Jason’s work in the area of privacy and data security includes counseling international, national, and regional companies on the vast array of privacy and security mandates, preventive measures, policies, procedures, and best practices. This includes, but is not limited to, the privacy and security requirements under state, federal, and international law (e.g., HIPAA/HITECH, GDPR, California Consumer Privacy Act (CCPA), FTC Act, ECPA, SCA, GLBA etc.). Jason helps companies in all industries to assess information risk and security as part of the development and implementation of comprehensive data security safeguards including written information security programs (WISP). Additionally, Jason assists companies in analyzing issues related to: electronic communications, social media, electronic signatures (ESIGN/UETA), monitoring and recording (GPS, video, audio, etc.), biometrics, and bring your own device (BYOD) and company owned personally enabled device (COPE) programs, including policies and procedures to address same. He regularly advises clients on compliance issues under the Telephone Consumer Protection Act (TCPA) and has represented clients in suits, including class actions, brought in various jurisdictions throughout the country under the TCPA.

Jason represents companies with respect to inquiries from the HHS/OCR, state attorneys general, and other agencies alleging wrongful disclosure of personal/protected information. He negotiates vendor agreements and other data privacy and security agreements, including business associate agreements. His work in the area of privacy and data security includes counseling and coaching clients through the process of investigating and responding to breaches of the personally identifiable information (PII) or protected health information (PHI) they maintain about consumers, customers, employees, patients, and others, while also assisting clients in implementing policies, practices, and procedures to prevent future data incidents.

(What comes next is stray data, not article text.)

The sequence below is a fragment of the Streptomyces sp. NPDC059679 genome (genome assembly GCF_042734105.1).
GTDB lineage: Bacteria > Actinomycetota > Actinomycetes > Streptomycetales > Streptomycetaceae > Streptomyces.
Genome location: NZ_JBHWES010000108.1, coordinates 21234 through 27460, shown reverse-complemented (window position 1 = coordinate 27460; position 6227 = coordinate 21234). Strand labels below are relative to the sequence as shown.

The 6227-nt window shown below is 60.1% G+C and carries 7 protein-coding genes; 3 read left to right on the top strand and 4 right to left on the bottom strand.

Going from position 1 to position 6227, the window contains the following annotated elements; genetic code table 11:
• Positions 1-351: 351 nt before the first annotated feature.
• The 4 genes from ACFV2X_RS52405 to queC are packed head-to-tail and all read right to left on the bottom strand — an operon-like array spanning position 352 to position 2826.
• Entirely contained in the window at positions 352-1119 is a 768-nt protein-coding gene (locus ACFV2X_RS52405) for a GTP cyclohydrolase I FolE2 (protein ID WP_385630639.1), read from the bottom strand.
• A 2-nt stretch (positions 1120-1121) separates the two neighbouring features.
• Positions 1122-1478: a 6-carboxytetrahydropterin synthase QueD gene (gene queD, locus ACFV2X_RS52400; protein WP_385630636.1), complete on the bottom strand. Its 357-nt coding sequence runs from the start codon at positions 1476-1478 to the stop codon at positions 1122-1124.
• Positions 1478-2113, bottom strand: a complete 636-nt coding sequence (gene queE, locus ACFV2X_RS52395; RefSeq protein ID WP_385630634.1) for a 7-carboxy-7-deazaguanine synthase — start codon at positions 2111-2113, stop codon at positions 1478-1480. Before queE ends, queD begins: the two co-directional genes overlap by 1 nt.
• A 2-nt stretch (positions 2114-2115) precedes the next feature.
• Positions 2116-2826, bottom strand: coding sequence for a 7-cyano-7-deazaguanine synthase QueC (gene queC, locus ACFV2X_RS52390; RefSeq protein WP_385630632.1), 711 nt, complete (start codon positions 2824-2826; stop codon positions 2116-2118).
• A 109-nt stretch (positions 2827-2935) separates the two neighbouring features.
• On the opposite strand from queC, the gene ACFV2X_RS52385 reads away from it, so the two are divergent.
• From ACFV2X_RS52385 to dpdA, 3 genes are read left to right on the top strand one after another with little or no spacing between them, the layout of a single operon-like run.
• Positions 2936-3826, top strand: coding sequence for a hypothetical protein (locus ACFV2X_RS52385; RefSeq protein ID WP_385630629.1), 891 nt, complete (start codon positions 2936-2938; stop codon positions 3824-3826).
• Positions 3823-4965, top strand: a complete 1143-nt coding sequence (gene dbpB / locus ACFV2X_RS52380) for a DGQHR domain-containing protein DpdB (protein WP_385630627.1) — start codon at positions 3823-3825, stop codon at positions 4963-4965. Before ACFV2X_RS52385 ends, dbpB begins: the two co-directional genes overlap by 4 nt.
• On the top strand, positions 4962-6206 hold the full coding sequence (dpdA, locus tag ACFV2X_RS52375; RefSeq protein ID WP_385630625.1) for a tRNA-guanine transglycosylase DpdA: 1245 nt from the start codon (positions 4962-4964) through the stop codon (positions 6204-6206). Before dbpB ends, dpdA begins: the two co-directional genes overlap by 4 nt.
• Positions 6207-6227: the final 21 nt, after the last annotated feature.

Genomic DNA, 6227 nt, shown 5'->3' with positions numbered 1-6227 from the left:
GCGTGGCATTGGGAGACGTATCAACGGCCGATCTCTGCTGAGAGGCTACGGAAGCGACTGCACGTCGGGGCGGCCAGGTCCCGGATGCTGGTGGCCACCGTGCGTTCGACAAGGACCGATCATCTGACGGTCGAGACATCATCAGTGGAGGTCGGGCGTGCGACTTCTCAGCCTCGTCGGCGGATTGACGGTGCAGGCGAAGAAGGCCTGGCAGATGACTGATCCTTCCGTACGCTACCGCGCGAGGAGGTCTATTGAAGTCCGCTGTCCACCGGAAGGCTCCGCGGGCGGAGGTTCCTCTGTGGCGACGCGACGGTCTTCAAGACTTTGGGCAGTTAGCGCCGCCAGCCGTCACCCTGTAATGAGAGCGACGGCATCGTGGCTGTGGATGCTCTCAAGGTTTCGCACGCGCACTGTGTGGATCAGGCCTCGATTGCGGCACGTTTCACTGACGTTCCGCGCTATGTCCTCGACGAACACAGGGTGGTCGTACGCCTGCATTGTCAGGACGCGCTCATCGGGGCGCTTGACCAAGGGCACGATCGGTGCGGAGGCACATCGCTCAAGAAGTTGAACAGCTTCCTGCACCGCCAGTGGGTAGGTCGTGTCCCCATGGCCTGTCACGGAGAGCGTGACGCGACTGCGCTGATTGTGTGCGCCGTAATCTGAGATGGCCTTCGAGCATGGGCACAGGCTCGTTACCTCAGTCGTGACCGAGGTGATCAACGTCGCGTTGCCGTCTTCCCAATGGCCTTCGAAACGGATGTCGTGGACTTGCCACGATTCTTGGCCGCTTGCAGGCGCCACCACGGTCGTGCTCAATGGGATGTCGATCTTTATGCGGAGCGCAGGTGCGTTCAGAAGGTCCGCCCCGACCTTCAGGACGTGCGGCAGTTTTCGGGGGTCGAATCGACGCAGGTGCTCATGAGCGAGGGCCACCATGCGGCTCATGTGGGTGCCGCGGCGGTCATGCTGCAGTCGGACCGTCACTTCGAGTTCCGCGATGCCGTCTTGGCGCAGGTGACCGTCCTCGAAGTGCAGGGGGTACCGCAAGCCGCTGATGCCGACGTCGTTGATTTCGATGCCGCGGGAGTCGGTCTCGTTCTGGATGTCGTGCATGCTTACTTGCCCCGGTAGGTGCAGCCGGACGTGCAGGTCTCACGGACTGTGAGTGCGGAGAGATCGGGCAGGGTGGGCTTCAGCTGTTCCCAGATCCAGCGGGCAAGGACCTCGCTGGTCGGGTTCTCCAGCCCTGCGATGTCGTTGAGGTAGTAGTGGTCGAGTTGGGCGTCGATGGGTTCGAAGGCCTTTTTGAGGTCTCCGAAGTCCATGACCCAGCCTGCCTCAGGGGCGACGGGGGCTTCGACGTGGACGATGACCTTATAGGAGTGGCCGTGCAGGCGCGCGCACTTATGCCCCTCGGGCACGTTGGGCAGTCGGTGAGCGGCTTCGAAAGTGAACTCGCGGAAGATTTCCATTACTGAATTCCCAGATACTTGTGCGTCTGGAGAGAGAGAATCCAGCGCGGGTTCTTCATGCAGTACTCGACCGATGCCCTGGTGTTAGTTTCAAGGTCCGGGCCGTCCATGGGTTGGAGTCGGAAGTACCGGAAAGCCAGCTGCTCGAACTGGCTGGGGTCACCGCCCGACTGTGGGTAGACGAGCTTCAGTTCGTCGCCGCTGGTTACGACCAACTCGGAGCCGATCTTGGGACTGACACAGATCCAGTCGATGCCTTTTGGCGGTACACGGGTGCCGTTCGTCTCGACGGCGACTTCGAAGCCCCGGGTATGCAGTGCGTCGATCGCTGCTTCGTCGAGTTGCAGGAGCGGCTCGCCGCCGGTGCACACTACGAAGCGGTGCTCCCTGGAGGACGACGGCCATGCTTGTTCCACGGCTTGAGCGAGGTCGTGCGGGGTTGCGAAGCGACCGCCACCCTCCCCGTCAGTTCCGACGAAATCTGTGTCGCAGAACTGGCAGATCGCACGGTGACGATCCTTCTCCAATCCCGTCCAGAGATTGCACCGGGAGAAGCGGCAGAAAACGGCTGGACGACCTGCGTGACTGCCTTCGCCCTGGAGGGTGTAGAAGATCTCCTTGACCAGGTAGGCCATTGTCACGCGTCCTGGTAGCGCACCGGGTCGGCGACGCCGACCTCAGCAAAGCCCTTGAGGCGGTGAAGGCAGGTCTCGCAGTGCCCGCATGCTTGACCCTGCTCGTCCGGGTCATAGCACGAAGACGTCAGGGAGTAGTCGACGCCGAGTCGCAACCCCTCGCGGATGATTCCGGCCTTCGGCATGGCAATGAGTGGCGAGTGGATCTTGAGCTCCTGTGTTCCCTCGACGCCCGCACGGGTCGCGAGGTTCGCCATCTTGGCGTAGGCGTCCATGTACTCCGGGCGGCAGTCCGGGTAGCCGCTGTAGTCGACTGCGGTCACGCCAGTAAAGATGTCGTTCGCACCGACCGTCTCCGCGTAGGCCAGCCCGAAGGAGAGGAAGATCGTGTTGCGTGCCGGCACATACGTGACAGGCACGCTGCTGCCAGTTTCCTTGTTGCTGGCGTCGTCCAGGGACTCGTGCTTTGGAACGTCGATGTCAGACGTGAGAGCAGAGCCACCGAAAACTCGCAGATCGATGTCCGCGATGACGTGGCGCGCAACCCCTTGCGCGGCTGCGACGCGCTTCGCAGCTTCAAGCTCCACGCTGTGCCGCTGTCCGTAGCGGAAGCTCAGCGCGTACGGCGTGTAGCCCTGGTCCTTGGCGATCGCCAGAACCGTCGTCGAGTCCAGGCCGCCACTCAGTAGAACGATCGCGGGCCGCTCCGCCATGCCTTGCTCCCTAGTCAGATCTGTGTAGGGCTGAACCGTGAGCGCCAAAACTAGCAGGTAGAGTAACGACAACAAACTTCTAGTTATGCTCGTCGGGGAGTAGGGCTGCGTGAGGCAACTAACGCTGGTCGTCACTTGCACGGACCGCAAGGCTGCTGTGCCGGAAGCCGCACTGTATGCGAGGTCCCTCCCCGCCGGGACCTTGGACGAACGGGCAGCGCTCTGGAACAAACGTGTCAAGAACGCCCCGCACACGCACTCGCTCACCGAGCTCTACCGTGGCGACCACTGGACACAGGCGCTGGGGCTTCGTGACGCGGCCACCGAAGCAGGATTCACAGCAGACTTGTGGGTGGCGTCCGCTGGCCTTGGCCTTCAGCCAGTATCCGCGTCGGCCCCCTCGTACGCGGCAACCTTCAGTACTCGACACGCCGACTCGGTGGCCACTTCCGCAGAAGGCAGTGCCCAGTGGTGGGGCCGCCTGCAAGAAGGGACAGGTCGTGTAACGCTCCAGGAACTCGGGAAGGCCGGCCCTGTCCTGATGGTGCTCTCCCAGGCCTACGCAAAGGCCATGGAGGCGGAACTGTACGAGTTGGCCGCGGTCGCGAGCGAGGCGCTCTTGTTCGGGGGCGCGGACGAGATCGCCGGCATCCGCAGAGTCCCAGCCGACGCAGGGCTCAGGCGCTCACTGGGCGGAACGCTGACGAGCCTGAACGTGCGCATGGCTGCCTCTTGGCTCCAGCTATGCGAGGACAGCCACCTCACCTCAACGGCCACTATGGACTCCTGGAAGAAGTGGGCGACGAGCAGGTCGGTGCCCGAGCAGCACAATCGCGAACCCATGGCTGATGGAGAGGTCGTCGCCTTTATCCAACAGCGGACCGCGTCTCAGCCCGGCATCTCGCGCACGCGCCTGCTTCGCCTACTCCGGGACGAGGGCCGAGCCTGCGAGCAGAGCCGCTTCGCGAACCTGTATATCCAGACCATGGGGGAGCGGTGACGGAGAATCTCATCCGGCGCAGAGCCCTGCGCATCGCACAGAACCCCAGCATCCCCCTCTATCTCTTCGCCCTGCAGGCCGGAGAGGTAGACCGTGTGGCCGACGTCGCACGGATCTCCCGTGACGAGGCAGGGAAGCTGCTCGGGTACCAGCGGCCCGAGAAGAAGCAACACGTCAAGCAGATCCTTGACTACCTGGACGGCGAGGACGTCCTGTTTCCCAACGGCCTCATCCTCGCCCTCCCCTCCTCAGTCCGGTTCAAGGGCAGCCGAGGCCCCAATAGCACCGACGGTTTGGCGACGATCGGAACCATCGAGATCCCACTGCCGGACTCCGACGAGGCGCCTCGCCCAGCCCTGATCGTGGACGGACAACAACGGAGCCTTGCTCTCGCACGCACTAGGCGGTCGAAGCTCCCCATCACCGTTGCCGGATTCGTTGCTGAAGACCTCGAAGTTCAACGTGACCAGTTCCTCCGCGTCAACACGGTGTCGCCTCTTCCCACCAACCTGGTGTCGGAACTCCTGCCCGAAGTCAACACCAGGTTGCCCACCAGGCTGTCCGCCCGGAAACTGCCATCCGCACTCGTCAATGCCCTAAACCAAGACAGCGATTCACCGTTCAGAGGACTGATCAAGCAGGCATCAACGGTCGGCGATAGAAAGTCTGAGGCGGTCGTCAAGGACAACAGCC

Jason represents management exclusively in all aspects of employment litigation, including restrictive covenants, class-actions, harassment, retaliation, discrimination, and wage and hour claims in both federal and state courts. He regularly appears before administrative agencies, including the Equal Employment Opportunity Commission (EEOC), the Office for Civil Rights (OCR), the New Jersey Division of Civil Rights, and the New Jersey Department of Labor. Jason’s practice also focuses on advising/counseling employers regarding daily workplace issues.

Jason’s litigation experience, coupled with his privacy practice, provides him with a unique view of many workplace issues and the impact privacy, data security, and social media may play in actual or threatened lawsuits.

Jason regularly provides training to both executives and employees and regularly speaks on current privacy, data security, monitoring, recording, BYOD/COPE, biometrics (BIPA), social media, TCPA, and information management issues. His views on these topics have been discussed in multiple publications, including the Washington Post, Chicago Tribune, San Francisco Chronicle (SFGATE), National Law Review, Bloomberg BNA,, @Law Magazine, Risk and Insurance Magazine, LXBN TV, Business Insurance Magazine, and

Jason is the co-leader of Jackson Lewis’ Hispanic Attorney resource group, a group committed to increasing the firm’s visibility among Hispanic-American and other minority attorneys, as well as mentoring the firm’s attorneys to assist in their training and development. He also previously served on the National Leadership Committee of the Hispanic National Bar Association (HNBA) and regularly volunteers his time for pro bono matters.

Prior to joining Jackson Lewis, Jason served as a judicial law clerk for the Honorable Richard J. Donohue on the Superior Court of New Jersey, Bergen County.